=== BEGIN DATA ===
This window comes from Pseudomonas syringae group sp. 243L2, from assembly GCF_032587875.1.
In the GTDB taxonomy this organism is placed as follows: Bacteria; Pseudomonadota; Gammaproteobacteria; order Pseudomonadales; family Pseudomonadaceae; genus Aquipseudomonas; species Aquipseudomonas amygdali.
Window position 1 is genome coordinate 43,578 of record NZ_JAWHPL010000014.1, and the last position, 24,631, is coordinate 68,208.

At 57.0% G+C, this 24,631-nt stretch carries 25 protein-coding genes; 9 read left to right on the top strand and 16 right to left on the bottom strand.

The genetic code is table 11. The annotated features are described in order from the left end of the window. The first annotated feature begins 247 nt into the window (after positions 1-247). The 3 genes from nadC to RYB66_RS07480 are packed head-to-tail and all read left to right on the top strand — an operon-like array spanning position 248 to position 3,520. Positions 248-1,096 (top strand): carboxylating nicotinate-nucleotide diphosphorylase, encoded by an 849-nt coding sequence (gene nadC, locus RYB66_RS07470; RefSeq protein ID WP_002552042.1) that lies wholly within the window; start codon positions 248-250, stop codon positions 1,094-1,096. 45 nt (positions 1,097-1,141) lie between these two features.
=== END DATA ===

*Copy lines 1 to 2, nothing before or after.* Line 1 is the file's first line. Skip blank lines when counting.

This window comes from Pseudomonas syringae group sp. 243L2, from assembly GCF_032587875.1.
In the GTDB taxonomy this organism is placed as follows: Bacteria; Pseudomonadota; Gammaproteobacteria; order Pseudomonadales; family Pseudomonadaceae; genus Aquipseudomonas; species Aquipseudomonas amygdali.